2 In contrast, Teller (1987, fig. 24) suggested that an increase in lake size would lead to more evaporation and growth of the ice sheet. The presence of a large ice-marginal lake along the LIS would also encourage brief rapid expansions of the ice margin by surging, although subsequent rapid calving of the ice margin would occur, and that would expedite the demise of the ice sheet (Teller, 1987). In this conceptual model (Fig. 28.8b), external forcing by relatively high summer insolation (Kutzbach et al., 1998) drove general ice retreat as before (box
I). The ice retreat could result in a larger lake surface (box 2). Alternatively, if retreat opened a lower outlet (box 3), a smaller lake (box 4) would result after a draw down and outburst flood through the new lower outlet. Considering the first scenario, the resulting larger lake (box 2) would have led to more atmospheric water vapour by evaporation from the enhanced water surface (box 5). In turn, more vapour would have increased precipitation on the adjacent ice surface, and enhanced glacial mass balance (box 6). This increased nourishment of the ice sheet would have led to an advance of the ice margin (box 7), and a consequent reduction in lake surface area (box 4). This smaller lake would have induced climatic effects (boxes 8-10) which, along with differential uplift (box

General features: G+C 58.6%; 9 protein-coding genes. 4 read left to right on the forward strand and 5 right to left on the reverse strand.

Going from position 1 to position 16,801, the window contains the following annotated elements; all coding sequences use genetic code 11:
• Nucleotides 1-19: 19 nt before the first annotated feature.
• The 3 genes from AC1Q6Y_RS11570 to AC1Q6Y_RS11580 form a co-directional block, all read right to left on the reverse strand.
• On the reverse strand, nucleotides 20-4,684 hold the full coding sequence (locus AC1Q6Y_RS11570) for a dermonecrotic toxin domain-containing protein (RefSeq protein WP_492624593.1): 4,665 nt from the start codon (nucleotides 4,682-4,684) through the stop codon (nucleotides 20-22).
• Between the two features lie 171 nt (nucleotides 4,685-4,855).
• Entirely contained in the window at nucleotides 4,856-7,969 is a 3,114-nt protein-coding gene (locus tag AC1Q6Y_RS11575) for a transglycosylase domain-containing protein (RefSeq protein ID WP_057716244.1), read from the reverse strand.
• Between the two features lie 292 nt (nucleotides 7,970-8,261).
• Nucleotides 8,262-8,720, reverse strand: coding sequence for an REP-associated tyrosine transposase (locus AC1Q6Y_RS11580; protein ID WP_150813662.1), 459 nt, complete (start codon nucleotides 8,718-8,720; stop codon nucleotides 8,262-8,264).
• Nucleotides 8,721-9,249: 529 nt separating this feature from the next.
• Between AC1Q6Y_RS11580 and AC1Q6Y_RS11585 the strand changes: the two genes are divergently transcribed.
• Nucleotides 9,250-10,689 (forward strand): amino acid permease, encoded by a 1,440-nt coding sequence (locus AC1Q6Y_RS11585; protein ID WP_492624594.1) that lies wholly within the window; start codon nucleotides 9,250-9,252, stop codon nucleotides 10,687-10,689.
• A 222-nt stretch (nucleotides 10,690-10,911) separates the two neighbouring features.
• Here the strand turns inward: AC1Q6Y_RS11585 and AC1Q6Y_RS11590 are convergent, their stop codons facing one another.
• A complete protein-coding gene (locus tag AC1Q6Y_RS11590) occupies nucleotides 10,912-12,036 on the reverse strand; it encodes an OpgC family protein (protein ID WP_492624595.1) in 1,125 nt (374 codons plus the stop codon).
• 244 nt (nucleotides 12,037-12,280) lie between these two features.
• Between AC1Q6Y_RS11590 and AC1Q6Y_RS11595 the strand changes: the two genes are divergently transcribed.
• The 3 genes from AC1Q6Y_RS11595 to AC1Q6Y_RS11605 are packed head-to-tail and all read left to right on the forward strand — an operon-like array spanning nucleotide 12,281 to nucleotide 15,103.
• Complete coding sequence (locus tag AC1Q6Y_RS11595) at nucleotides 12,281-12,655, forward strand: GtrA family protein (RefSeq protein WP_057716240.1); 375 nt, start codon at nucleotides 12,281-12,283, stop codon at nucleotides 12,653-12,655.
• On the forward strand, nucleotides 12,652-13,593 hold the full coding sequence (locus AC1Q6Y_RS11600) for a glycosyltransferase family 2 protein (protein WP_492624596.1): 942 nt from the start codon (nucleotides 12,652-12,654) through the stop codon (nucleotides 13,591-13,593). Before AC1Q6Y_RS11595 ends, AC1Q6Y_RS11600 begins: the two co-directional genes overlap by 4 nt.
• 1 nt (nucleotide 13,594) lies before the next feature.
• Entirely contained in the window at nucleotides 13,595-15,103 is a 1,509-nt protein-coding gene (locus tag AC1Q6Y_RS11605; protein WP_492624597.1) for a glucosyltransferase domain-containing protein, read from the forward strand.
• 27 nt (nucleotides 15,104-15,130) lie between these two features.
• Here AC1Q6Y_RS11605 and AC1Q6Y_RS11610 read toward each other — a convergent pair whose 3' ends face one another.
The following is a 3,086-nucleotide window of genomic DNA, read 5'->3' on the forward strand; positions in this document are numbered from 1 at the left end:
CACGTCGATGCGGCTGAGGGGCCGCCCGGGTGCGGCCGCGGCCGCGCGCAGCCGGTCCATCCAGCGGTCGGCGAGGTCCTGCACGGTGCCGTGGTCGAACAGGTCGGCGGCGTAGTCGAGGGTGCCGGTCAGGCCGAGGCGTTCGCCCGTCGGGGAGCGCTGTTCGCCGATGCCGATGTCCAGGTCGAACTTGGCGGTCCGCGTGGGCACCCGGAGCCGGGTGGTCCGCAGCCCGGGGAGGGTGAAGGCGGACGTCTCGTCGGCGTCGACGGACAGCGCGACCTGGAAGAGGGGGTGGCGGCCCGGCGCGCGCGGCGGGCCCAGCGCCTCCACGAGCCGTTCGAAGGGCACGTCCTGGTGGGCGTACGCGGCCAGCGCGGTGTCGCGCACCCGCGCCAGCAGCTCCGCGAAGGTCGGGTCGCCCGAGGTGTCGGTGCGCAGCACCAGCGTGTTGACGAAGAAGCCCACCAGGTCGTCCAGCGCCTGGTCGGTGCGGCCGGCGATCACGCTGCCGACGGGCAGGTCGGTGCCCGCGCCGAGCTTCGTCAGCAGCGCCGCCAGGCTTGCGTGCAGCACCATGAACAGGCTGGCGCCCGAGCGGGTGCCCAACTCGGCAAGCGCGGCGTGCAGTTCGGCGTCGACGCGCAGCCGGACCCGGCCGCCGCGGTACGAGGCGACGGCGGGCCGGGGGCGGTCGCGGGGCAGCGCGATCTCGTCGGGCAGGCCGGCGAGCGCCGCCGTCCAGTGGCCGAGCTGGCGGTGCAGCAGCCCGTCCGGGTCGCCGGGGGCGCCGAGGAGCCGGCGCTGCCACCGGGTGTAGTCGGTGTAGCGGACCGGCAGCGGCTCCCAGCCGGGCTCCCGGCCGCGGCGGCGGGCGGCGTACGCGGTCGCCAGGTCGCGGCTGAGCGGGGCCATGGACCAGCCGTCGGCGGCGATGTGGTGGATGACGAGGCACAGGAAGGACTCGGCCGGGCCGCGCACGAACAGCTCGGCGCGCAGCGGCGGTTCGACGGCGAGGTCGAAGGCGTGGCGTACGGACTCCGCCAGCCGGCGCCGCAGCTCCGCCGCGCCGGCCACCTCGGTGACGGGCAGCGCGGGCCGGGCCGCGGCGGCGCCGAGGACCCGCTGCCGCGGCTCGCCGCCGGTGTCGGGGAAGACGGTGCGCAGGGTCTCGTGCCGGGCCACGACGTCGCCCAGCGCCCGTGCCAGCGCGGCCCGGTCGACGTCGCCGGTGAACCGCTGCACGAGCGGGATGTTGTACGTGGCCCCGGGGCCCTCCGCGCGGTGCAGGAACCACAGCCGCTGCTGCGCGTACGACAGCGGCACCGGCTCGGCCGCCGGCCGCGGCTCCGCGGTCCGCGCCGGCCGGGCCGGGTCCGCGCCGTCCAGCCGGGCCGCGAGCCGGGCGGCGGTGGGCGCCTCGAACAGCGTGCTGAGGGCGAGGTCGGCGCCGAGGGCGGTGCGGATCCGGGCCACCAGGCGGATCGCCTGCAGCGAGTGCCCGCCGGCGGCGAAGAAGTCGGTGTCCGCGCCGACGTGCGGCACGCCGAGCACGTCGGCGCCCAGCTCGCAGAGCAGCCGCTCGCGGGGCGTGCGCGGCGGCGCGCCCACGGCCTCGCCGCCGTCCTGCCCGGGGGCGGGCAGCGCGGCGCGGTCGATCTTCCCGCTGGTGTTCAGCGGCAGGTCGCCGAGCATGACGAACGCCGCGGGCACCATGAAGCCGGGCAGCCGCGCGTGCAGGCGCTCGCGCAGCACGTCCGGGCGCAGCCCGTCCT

II), would have resulted in enlargement ofthe proglacial lake. Continued ice retreat as a result of high summer insolation (box 1) could have reinforced the lake enlargement (box 2), or have deglaciated a new lower outlet (box 3), starting the cycle again.
3 Krinner et al. (2004) modelled the lake-ice-atmosphere interaction in relation to the big Eurasian glacial lake complex, concluding differently to Hostetler et al. (2000). Specifically, they found that, although a large ice-marginal lake would bring about cooling and less snowfall, there was a significant reduction in summer melting of the ice sheet that resulted in readvance (or slowed retreat) of the ice margin. The application of this alternative interpretation to Lake Agassiz is shown in Fig. 28.8c. As before, the general deglaciation and ice retreat is assumed to follow from an increase in insolation (box 1), which would enlarge the lake surface area (box 2), or open a new lower outlet (box 3). A lower outlet would reduce the lake area after a draw down and outburst flood (box 4). The larger lake would induce cooling (box 5), reduce summer ice melt (box 6) and thereby increase glacial mass balance (box 7). Either this ice advance or a draw down through a lower outlet (box 3) could lead to a smaller lake (box 4). As before, the climatic effects of the reduced water surface (boxes 8-10) and the parallel effect of differential uplift (box 11) would tend to increase the lake area (box 2) and start the cycle again.